The VALEK can raise total extraction rates by 1% to 2%, while lowering ash content. The machine's beating process enhances bran separation, and tests indicate ash content is reduced at virtually all rates of extraction.
Milling with flexibility
A flexible, complete milling system with a capacity of up to 24 tonnes per day is offered by Ocrim, S.p.A., Cremona, Italy. The PKF 424 fixed milling unit is designed to meet the needs of a variety of milling interests, from small entrepreneurs to strategic users.
The unit, which weighs 15 tonnes and measures 65 cubic meters, can grind wheat and rye, or maize with a few modifications. System equipment includes a scourer, separator and dry stoner, as well as conditioning bins that can temper grain in about two hours.
The mill section consists of eight passages and five turbo-sifters. The grinding rolls are in centrifuged casting measuring 250 by 325 millimeters, and brushes or scrapers ensure clean roll surfaces. The unit includes the same interlocking electric controls found in larger mills.
The mill uses two tubular screw conveyors for discharge, one for flour and one for bran. The mill can process two types of flour, which is bagged after processing, and one by- product.
The system requires 92 kilowatts installed power and is relatively easy to deliver and install; the unit arrives on a flat bed truck, and the only structural requirement is a level floor.
Seven of the PKF 424 units are in operation worldwide, including two in Russia. Development of a larger version of the mill, with a daily capacity of up to 50 tonnes, is expected to be completed by the end of 1994.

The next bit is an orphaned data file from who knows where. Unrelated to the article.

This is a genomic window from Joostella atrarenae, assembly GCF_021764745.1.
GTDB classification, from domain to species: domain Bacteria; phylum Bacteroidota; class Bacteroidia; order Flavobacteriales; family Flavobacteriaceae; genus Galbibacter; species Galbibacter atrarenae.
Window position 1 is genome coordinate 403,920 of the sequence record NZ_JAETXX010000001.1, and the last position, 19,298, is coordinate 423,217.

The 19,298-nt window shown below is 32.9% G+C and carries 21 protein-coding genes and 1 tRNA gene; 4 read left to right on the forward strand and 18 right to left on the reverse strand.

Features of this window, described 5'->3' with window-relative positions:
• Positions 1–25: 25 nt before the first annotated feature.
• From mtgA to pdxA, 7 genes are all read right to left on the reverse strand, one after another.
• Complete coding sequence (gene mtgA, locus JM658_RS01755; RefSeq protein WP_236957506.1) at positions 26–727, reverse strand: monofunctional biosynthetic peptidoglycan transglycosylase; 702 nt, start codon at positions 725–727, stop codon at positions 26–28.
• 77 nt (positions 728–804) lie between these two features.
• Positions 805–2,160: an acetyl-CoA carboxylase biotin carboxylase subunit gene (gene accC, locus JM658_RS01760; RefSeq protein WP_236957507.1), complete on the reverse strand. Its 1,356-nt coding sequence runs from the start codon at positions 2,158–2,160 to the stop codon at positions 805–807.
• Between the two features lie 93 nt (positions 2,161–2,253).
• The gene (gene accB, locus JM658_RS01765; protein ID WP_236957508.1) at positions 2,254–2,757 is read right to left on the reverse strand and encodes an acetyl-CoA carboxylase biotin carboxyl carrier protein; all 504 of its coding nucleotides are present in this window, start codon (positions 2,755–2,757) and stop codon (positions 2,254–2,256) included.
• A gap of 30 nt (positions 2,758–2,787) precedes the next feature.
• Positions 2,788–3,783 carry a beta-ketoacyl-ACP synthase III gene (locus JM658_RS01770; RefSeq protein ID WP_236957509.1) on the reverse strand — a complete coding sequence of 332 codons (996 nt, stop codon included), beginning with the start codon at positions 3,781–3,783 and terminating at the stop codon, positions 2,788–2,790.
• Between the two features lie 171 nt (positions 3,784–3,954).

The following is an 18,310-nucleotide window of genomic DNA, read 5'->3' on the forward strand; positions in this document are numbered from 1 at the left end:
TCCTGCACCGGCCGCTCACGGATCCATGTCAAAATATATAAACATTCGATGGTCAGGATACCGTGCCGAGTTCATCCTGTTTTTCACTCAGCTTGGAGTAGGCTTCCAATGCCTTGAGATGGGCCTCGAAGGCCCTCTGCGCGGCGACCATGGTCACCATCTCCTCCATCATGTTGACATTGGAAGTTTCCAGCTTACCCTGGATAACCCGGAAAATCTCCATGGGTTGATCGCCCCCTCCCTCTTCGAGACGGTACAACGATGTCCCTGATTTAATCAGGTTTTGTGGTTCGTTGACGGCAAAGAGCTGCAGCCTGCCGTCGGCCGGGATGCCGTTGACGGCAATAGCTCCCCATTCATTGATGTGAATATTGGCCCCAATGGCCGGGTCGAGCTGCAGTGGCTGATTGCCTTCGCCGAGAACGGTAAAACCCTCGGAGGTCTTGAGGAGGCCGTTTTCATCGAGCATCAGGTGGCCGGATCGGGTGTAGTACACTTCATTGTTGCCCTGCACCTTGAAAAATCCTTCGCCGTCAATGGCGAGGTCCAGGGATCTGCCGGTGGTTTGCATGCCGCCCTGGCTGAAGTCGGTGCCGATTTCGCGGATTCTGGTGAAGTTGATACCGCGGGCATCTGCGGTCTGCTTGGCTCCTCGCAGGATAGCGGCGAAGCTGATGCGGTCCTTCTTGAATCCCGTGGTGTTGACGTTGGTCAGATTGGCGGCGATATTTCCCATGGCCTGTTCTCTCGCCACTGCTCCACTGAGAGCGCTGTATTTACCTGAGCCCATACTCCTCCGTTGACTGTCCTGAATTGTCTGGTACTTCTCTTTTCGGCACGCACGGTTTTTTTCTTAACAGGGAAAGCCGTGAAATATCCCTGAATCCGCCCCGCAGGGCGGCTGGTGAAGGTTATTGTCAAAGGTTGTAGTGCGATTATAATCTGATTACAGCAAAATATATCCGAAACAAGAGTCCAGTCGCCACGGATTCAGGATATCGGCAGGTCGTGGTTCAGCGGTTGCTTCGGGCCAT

Original name, new products
Prokop Milling Machines, Pardubice, the Czech Republic, will celebrate its 125th anniversary in 1995. Although the name Prokop ceased to exist after nationalization of the industry in 1946, flour and feed milling equipment continued to be made and supplied around the world.
The Prokop name was resurrected about two years ago in the wake of reforms to privatize the Czech economy. Since then, the company has supplied about 35 flour mills to plants in the Czech and Slovak republics, Poland, Ukraine, other eastern European countries and former Soviet Union republics.
Recent product developments include a new semolina purifier; square plansifters that increase output by 20%; and an in-line monitoring system with scales. Prokop also developed a complete continuous tempering system that automatically measures moisture content, temperature and hectoliter weight to control dampening.
Prokop has developed a line of mini-mills, the PMM1 through PMM4 series, with capacities ranging from 10 tonnes to 50 tonnes per 24 hours. In 1995, the company plans to introduce the PMM5 mini-mill, which will have a capacity of 100 tonnes. Also in 1995, Prokop is developing new recirculating-air grain cleaning equipment.
Prokop provides a complete line of milling equipment, from wheat intake, storage and pre-cleaning machines to flour packaging and bulk flour transportation equipment. The company also supplies a full range of engineering, design and training services, as well as tools, fixtures and spare parts.
Longer-lasting milling rolls
At the heart of any rollermill are the rolls themselves, and Satake, U.K., Stockport, U.K., for a number of years has been testing a new type of alloyed cast iron for its fluted rolls. This unique alloy is basically a white chromium iron developed to combat the specific wear problems associated with fluted cereal milling rolls.
Marketed under the registered trademark of MITAK, the alloy exhibits far greater wear resistance than conventional chilled cast iron rolls. Long term trials have shown that the MITAK roll on first break applications can give more than twice the life between refluting than good quality chilled cast iron rolls.